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Re-defining normal: bone mineral density in elite female athletes
  1. P Cutti1,
  2. R Steele2,
  3. I Shrier3,
  4. D Garza1,
  5. W Meeuwisse4,
  6. L Bacharach1,
  7. G Matheson1
  1. 1Division of Sports Medicine, Department of Orthopaedic Surgery, Stanford University School of Medicine, Stanford, USA
  2. 2Department of Mathematics and Statistics, McGill University, Montreal, Canada
  3. 3Centre for Clinical Epidemiology and Community Studies, Lady Davis Institute Med Res, Jewish General Hospital, McGill University, Montreal, Canada
  4. 4Sports Epidemiology Group, Sports Medicine Centre, University of Calgary, Calgary, Canada

Abstract

Background College age female athletes are susceptible to decreased bone mineral density (BMD) which puts them at an elevated risk for poor bone health in the future.

Objective The primary purpose of this study was to compare site-specific and total body BMD of college-age female athletes across sports of varying impact level. Secondary objectives included (1) evaluating the relationship between BMD and menstrual, family bone health, and personal bone health histories; (2) to determine the best clinical predictors of BMD in this population.

Design Cross-sectional.

Setting NCAA Division I female athletes screened at university sports medicine centre.

Participants 265 (20.1±1.19 years, 66.5±10.9 kg, 1.7±0.09 m) college-age female athletes from 14 different sporting teams.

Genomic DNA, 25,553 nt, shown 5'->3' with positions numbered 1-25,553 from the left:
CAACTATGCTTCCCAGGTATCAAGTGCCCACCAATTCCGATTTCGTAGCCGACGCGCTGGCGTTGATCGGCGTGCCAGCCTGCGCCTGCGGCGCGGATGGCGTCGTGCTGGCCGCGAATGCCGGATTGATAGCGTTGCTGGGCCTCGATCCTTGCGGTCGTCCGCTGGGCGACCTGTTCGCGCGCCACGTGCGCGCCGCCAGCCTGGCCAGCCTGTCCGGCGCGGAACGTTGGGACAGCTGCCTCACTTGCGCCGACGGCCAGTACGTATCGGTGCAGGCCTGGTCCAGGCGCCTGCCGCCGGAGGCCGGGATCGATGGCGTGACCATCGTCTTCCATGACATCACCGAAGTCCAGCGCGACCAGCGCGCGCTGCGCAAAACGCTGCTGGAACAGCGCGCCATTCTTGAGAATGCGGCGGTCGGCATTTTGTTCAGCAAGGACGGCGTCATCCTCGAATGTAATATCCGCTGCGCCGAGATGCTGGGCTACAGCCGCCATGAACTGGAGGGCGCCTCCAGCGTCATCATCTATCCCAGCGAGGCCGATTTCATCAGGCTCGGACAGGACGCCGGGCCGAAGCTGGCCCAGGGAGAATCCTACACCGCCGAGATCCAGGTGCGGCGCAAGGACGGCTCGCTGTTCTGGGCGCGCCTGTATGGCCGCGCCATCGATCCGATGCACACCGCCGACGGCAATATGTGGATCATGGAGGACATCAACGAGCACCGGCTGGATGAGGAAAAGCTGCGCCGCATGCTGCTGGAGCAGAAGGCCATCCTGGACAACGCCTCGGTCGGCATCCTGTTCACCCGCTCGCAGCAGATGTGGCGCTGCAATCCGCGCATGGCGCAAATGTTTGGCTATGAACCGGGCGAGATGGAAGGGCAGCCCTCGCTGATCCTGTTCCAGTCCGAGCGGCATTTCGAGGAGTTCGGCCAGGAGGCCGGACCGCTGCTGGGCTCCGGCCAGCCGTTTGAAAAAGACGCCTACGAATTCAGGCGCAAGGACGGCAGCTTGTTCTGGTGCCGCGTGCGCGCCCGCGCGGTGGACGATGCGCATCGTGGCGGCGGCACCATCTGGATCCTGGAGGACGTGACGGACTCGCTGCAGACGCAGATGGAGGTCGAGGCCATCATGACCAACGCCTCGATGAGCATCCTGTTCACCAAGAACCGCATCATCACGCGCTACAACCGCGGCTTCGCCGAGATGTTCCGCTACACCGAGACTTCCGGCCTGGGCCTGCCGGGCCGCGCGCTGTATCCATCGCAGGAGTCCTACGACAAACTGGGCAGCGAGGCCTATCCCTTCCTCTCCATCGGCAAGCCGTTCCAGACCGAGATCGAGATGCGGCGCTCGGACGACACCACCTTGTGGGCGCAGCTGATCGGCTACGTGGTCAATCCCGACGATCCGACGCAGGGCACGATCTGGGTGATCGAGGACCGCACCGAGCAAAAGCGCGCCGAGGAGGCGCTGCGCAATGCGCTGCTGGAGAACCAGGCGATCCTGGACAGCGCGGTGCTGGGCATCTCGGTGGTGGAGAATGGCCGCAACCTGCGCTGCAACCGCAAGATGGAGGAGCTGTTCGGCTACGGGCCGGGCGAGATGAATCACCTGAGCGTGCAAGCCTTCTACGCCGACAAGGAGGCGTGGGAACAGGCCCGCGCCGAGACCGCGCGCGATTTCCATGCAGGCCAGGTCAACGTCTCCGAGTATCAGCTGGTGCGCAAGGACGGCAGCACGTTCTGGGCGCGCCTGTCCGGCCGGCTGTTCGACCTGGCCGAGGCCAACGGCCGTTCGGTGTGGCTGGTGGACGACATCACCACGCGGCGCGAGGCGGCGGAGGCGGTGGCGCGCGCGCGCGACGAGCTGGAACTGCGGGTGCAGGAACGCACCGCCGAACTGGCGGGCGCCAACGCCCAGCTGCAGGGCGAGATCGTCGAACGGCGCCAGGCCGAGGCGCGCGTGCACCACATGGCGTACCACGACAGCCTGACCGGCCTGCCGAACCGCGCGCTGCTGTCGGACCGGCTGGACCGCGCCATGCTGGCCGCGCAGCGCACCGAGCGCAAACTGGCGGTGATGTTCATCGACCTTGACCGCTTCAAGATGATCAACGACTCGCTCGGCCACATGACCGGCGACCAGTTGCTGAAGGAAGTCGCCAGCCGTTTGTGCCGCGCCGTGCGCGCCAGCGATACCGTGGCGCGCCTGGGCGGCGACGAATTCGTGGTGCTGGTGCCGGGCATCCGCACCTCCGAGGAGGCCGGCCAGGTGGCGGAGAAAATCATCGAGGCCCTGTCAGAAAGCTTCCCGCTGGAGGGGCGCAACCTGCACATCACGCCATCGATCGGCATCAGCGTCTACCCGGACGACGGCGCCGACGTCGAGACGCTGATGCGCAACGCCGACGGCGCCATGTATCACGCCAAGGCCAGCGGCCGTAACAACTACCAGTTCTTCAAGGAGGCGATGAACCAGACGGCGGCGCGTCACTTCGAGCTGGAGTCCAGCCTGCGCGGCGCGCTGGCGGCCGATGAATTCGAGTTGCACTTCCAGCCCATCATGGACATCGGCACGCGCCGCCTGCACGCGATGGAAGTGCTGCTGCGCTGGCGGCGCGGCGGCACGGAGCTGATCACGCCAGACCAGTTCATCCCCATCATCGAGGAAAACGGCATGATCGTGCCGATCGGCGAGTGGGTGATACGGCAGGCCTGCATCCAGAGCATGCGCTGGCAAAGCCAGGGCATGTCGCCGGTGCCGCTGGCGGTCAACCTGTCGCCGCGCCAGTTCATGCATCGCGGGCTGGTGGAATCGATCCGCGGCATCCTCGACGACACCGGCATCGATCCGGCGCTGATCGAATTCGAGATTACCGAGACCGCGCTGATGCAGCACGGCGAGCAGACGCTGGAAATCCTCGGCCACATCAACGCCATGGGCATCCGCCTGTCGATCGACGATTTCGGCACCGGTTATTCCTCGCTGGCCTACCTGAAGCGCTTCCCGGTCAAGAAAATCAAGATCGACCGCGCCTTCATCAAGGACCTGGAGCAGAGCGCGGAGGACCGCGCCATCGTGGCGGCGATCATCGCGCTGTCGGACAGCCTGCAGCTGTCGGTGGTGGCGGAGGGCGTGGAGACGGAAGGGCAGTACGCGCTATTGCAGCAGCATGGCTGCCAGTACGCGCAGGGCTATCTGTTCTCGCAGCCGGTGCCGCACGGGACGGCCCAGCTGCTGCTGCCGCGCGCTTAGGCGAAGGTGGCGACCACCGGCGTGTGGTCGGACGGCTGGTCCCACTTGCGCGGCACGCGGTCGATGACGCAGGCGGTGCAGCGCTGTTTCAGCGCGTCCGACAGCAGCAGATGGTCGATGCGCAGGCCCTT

Interventions Personal and family health questionnaire, Total Body (TB), anteroposterior Spine (APS), Dual Femur (DF) BMD and Body Composition scans using GE Lunar iDXA.

Main outcome measurements Athletes were separated into three sport impact categories. BMD measurements were compared across the impact levels. Both stepwise regression and classification and regression tree analysis were conducted to determine significant predictors of BMD.

Results Athletes participating in low and moderate impact sports had significantly lower TB and site-specific BMD values when compared to high impact athletes (TB: High=1.24, Mod=1.18, Low=1.15; APS High=1.33, Mod=1.25, Low=1.21; DF High=1.25, Mod=1.12, Low=1.11). The BMD values for each secondary exposure were lower in those with history of abnormal menses (TB-1.19, APS- 1.24, DF- 1.17), previous stress fracture/reaction (TB-1.19, APS- 1.27, DF- 1.17), and poor family bone health (TB-1.18, APS- 1.26, DF- 1.16). Classification and regression trees (CART) analysis shows highest TB mean BMD was found in high impact athletes with LBM>50.9 kg.

Conclusion There is an ordinal relationship between sport impact level and BMD. Using CART analysis, gynaecological age, impact level and LBM are the best predictors of mean BMD.

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